The number of strokes varies, depending on the volume of the housing and the choice of port. With a 60mm macro port fitted, around six or seven strokes starts the LED blinking alternately red and green. A further five or six and the LED shows only green, indicating that a sufficient negative pressure has been achieved.
It’s a case of waiting with your fingers crossed for 15-30 minutes to see if the LED changes back to flashing red, which would indicate an equalisation in pressure and therefore a leak.
If this is the case, the integrity of the housing will need to be re-checked and the process repeated until a satisfactory seal is achieved.
I like to leave the unit switched on for the whole diving day, and have found that it lasts for at least a fortnight of use. After the dives, the protective blank cap can be removed and the pressure equalised with a simple sideways movement of the silicon seal. A firm press to its centre then turns the unit off.
I’ve heard horror stories involving dome-ports coming adrift when a camera-housing has been passed to a diver on the surface, but the vacuum system clamps everything tightly in place, including the lens ports, making it almost impossible to remove them.
I’m not a boffin, I’m a diver, but I do know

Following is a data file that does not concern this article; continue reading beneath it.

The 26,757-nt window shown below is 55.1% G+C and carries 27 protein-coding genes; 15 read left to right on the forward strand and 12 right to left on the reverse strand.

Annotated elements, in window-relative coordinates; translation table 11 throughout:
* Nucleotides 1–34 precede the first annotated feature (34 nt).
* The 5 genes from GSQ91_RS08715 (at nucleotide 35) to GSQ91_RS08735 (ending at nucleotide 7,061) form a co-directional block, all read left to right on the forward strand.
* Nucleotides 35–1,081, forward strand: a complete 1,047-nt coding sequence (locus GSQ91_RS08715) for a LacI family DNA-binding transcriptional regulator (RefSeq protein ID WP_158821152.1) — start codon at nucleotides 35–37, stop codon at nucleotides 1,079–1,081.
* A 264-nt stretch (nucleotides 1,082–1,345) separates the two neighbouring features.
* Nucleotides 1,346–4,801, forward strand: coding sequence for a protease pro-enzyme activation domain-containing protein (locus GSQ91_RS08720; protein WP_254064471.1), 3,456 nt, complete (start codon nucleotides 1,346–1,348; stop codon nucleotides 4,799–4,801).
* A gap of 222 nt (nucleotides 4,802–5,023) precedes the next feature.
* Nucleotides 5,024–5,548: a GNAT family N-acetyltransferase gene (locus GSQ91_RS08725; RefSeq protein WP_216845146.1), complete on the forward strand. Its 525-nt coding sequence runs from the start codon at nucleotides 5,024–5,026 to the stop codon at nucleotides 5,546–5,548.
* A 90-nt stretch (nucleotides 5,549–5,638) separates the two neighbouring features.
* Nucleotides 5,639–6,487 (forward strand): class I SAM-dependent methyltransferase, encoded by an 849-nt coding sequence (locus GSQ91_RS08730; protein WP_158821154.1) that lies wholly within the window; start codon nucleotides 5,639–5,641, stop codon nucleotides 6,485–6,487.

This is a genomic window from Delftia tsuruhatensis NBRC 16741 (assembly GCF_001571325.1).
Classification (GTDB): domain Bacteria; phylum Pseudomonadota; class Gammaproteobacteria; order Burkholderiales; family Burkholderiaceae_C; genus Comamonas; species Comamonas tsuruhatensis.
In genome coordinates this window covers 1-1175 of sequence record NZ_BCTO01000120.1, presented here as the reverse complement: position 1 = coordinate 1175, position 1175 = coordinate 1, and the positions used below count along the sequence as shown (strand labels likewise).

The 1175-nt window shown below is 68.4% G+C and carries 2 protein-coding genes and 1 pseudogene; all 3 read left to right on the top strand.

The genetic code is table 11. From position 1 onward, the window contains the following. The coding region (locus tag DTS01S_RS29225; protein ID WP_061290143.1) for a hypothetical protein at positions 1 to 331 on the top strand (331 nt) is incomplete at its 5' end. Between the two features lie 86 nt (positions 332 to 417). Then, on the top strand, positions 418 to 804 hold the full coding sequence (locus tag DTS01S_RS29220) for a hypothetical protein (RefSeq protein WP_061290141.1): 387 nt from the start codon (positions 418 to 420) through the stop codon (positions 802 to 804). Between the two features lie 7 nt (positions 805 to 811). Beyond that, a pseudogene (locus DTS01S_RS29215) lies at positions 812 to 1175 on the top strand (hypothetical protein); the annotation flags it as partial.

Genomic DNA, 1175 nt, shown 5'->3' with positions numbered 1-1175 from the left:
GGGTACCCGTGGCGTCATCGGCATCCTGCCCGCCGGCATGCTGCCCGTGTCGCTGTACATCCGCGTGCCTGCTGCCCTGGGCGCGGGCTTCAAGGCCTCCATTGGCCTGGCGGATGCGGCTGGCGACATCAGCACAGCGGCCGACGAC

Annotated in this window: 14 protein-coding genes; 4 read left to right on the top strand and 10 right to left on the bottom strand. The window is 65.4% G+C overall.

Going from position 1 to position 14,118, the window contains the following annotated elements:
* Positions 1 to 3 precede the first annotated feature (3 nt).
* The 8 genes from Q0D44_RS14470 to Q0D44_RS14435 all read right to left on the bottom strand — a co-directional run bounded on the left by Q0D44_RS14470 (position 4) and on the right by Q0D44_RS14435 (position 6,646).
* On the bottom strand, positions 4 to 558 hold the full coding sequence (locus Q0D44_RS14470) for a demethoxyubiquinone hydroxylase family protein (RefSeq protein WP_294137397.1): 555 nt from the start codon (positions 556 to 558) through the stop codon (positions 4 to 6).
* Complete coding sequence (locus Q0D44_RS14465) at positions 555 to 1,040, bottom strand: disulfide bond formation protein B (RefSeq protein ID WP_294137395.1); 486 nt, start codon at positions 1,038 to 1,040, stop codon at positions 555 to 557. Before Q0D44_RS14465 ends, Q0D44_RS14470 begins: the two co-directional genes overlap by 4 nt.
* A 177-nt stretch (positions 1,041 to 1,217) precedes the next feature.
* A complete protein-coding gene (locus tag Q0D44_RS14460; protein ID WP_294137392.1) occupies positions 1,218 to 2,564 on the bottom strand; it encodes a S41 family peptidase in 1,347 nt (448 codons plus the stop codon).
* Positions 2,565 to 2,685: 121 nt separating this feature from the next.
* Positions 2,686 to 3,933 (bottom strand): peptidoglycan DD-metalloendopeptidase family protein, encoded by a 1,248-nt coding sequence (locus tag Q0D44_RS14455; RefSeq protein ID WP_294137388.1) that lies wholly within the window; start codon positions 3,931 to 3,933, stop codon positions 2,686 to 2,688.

that as a gas (air) increases or decreases in temperature the pressure also increases or decreases. It would therefore be feasible that if you set the Sentinel up in an air-conditioned room and then took it out on the hot, sunny deck of your dive-boat, the pressure would rise inside the housing and falsely indicate a leak.
Well, in the 12 months that I’ve had this unit fitted this situation has not arisen – and it has been used almost exclusively in hot climates.
The opposite would happen if you took the camera-housing from a nice warm environment and then dived in the cold winter waters off our coastline, although this would have a positive effect as the internal air volume was reduced.

Conclusion
Unlike some models of vacuum leak-detectors, the Sentinel’s integral LED indicators offer instant feedback without having to fit a gauge to see if the pressure inside has dropped.
For me this represents a real-world advantage, because a quick glance is all that’s needed to make that all-important decision about whether to take the camera under water or leave it at the surface.
The Vivid Leak Sentinel needs an auxiliary port to be fitted to an underwater camera housing, and unfortunately these are not found on most compact models. However, if you own
a housing that has one, Vivid can supply an adaptor to retrofit the Sentinel.
After a year of hard diving representing almost 300 hours under water, my Leak Sentinel has proved robust and reliable.
Most significantly, there have been a number of occasions on which I’ve found that the housing wasn’t sealed properly, and the little Vivid system has saved the day (and my wallet).
It has become an integral part of my photographic set-up – one I wouldn’t ever want to be without.

PRICES 200 euros, free shipping to the UK
DEPTH RATING 100m
SIZE 25 x 31mm diameter
WEIGHT Valve body 45g, Hand-pump 140g
POWER 3V CR1632 lithium coin cell battery
ADAPTORS Sea & Sea, Aquatica, Nauticam, Subal, Hugyfot, Seacam, Ikelite
CONTACT www.vividhousings.com